• prior to commencing teaching, you must pass all required NYS exams, currently the Liberal Arts and Sciences Test (LAST) and the Content Specialty Test (CST), in the subject area in which you plan to teach.  If the CST is not available in the certificate area, you may take and pass the CST in any area.

  10. How do I apply for such a program?

    ATP Programs are offered by colleges and universities who have had programs reviewed and registered by the Department's Office of College and University Evaluation for this purpose. You must apply directly through the IHE offering the program.

    Click here for a list of colleges offering the program

  11. When will I begin to earn a salary if I am enrolled in an ATP program?

    After completing the 200 clock hour introductory component and passing the required tests, you will qualify for a Transitional B certificate, which makes you eligible for employment as a full-time teacher.  A teacher employed with a Transitional B Certificate will receive a salary that is determined by the employing school district.

  12. How long will it take me to complete an ATP program?

    This depends in part on your educational background and experience when you enter the program. Most ATP programs are intended to be completed in two years, though this varies by institution.  Colleges may offer ATP programs that require up to three years to complete or a one-year extension may be provided for the candidate to achieve a bilingual extension.  Also, you may be required to make up certain coursework deficiencies before completing the program.

  13. What is a Transitional B certificate?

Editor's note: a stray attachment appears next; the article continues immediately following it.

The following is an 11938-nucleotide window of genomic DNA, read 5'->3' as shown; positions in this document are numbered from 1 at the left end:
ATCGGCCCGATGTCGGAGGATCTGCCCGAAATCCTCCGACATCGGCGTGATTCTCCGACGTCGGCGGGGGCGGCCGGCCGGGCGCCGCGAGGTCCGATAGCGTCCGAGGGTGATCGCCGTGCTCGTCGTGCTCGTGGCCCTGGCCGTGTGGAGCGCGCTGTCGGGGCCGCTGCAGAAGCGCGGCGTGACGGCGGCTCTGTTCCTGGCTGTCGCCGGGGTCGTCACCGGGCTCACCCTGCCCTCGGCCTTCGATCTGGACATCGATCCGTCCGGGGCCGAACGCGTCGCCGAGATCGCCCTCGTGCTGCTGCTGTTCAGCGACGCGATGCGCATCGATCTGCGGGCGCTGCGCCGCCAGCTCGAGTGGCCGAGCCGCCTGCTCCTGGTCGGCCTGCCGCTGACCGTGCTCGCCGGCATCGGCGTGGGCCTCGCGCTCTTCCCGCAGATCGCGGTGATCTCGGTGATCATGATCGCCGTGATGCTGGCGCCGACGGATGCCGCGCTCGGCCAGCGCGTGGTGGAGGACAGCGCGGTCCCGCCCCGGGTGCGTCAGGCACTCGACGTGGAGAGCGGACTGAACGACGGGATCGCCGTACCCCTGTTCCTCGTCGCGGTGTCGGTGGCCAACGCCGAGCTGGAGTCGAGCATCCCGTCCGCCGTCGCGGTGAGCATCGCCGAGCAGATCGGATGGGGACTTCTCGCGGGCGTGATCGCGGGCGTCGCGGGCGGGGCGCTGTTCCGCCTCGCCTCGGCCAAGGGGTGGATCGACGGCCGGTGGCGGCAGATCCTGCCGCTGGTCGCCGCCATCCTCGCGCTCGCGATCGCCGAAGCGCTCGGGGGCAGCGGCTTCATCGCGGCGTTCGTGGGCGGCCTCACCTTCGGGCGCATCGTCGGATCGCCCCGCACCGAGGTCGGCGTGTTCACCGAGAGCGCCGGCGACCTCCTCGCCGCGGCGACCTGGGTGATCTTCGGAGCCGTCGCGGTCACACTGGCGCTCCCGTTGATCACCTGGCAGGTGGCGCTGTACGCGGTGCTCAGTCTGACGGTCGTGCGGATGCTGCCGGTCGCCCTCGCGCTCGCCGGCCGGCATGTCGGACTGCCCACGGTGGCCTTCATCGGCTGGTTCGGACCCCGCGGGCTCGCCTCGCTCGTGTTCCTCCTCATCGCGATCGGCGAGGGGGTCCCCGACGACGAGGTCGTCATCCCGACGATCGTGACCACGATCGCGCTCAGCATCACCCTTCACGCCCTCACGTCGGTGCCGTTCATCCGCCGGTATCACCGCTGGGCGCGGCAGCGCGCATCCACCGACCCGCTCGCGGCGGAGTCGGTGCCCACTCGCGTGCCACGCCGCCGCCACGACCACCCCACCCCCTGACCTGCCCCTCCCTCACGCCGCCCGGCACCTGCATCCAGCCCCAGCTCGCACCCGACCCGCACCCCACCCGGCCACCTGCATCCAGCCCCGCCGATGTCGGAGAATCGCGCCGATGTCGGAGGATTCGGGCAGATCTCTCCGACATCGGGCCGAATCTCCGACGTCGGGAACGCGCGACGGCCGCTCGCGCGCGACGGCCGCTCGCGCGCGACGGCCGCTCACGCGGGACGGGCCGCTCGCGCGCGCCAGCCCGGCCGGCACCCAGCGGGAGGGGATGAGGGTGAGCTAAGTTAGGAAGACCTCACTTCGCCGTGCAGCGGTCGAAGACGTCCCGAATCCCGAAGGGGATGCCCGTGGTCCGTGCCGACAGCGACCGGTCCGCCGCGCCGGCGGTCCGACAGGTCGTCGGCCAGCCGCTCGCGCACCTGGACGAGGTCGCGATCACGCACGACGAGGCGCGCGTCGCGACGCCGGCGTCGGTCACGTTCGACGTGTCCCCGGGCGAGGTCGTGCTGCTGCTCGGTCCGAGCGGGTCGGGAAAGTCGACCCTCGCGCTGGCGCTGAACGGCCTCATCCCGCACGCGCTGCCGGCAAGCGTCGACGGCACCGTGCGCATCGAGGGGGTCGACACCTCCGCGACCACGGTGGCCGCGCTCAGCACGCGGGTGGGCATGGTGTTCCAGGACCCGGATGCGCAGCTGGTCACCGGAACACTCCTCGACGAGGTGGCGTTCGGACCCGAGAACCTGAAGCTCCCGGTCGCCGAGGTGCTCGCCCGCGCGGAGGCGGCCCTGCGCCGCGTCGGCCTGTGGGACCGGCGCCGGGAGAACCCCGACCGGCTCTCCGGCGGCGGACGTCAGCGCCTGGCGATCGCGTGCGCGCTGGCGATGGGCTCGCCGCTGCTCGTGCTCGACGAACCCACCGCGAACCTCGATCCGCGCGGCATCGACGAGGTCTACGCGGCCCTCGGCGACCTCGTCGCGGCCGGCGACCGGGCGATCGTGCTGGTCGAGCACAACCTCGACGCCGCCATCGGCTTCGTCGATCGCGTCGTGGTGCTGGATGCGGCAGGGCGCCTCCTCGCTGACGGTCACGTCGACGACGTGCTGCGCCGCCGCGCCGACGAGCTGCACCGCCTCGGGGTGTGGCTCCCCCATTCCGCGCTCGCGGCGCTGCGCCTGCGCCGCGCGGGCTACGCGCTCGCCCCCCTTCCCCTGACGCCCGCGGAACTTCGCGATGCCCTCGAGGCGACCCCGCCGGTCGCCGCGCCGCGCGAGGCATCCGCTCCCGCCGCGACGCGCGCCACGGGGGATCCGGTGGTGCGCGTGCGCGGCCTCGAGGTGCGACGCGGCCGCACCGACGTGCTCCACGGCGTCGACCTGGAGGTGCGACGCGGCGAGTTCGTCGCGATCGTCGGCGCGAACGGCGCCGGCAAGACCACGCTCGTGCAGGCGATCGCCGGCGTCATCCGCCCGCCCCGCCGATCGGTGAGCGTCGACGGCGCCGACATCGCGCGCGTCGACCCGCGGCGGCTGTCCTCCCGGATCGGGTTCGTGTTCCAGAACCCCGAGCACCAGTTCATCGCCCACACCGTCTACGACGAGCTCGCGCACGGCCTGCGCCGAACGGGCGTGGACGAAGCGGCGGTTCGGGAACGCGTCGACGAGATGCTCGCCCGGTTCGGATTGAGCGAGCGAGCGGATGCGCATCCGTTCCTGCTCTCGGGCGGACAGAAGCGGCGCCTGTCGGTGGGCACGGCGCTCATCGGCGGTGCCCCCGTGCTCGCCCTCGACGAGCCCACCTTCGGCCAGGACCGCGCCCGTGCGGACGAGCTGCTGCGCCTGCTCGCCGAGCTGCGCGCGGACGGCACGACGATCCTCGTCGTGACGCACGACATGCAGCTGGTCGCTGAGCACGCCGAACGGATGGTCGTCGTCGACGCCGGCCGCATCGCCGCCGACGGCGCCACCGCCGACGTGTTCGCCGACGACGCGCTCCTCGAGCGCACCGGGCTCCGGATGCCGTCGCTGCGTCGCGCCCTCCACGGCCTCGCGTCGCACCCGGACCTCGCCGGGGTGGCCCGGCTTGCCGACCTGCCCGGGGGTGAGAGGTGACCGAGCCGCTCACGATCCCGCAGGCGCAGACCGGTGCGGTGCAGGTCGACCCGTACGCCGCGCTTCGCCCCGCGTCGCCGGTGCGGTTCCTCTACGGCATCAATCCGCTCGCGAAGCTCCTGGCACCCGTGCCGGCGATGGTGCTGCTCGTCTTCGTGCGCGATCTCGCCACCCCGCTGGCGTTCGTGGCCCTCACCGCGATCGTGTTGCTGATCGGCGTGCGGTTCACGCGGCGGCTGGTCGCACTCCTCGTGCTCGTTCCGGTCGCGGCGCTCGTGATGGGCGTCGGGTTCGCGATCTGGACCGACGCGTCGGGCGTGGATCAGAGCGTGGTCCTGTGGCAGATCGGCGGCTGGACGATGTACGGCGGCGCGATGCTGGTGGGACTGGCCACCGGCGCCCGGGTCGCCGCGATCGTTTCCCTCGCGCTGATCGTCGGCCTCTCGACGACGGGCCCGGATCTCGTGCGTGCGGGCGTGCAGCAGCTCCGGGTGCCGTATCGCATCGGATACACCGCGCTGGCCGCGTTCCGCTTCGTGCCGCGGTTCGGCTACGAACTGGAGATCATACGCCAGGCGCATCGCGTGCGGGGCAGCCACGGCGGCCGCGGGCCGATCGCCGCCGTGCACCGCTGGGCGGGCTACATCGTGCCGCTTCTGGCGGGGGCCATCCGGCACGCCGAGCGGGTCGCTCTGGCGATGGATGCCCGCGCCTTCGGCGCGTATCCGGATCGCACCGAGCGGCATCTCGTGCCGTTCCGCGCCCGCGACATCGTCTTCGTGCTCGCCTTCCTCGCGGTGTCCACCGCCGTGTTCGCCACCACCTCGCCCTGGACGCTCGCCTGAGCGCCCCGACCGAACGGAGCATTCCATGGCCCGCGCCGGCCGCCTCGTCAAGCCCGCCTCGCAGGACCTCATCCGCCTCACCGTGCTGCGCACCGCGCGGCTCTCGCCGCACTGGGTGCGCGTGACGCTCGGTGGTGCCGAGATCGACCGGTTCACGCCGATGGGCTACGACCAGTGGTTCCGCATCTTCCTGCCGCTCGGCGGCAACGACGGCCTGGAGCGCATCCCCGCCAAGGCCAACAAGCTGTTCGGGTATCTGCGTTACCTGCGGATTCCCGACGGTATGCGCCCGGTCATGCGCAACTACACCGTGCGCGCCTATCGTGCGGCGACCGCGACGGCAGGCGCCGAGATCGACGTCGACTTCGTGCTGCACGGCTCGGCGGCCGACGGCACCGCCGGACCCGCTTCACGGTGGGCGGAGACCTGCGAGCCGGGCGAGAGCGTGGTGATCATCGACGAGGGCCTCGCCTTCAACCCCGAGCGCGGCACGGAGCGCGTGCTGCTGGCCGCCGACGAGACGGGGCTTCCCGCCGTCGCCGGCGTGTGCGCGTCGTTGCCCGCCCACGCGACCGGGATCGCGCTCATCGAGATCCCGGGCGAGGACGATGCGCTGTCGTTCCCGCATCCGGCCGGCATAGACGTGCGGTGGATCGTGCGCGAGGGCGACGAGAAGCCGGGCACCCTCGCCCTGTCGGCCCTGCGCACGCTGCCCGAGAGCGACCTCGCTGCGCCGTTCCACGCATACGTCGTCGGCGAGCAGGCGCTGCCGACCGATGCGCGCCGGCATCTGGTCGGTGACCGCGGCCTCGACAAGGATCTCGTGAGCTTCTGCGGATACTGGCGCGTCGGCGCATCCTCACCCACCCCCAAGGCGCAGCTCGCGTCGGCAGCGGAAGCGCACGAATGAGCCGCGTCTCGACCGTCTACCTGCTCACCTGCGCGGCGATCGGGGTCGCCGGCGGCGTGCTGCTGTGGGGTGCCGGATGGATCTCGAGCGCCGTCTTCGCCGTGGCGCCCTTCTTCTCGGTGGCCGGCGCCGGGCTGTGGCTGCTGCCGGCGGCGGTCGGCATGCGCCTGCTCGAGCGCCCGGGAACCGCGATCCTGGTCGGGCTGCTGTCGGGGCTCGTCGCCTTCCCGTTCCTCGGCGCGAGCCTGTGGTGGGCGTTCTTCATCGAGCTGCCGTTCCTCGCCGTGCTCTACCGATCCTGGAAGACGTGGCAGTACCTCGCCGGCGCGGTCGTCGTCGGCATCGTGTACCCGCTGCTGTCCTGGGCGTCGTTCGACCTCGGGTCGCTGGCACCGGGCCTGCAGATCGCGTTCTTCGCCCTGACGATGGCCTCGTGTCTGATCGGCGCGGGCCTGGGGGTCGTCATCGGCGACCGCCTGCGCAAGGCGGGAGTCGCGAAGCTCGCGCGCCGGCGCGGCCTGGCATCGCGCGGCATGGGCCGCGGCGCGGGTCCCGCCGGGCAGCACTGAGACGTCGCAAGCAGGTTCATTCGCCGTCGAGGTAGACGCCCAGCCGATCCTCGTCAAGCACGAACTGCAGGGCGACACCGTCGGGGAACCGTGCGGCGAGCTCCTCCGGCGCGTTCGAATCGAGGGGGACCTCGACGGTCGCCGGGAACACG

A Transitional B certificate is an electronic teaching certificate obtained by a candidate enrolled in an alternative teacher preparation program that qualifies an individual to teach in the public schools of New York State,  after completing an introductory component of the registered program and passing required NYS exams, currently the LAST and CST.  It is valid for up to three years, and only as long as the candidate is enrolled in an ATP program and is teaching in a partner school.

  14. Is the Transitional B certificate valid for teaching any subject or grade?

    No.  Based on the candidate's qualifications and education program, the certificate is issued for a specific subject/grade.  For example, if you are issued a Transitional B certificate to teach Mathematics in grades 7-12, you may not use it to teach in elementary school, or to teach Science 7-12.

  15. Can I get a Transitional B certificate without entering a college's teacher education program?

    No.  You must be enrolled in a teacher education program registered as an Alternative Teacher Preparation Program, as well as complete the introductory component and pass the LAST and the CST, to qualify for a Transitional B certificate.  The certificate then allows you to teach for up to three years in a school that has partnered with a college's ATP program. 

  16. How long is a Transitional B certificate valid?

    A Transitional B certificate is valid for three years with the possibility of a one year extension, when also preparing for a bilingual extension.

  17. Where can I teach with a Transitional B certificate and do I always have to teach for the school district in which I started?

    You may  teach with a Transitional B certificate, in a school district that has partnered with the IHE offering the Alternative Teacher Preparation program.  Once you have completed the Alternative Teacher Preparation program, you can  be recommended by your IHE for an Initial or Professional teaching certificate, which can be used in any public school district throughout New York State.

  18. Do I always have to teach for the same subject I started in?

    You can only teach the subject for which you have a valid certificate.  However, it is possible to take additional courses that may qualify you for additional (supplemental) certificates.
Last Updated: November 4, 2009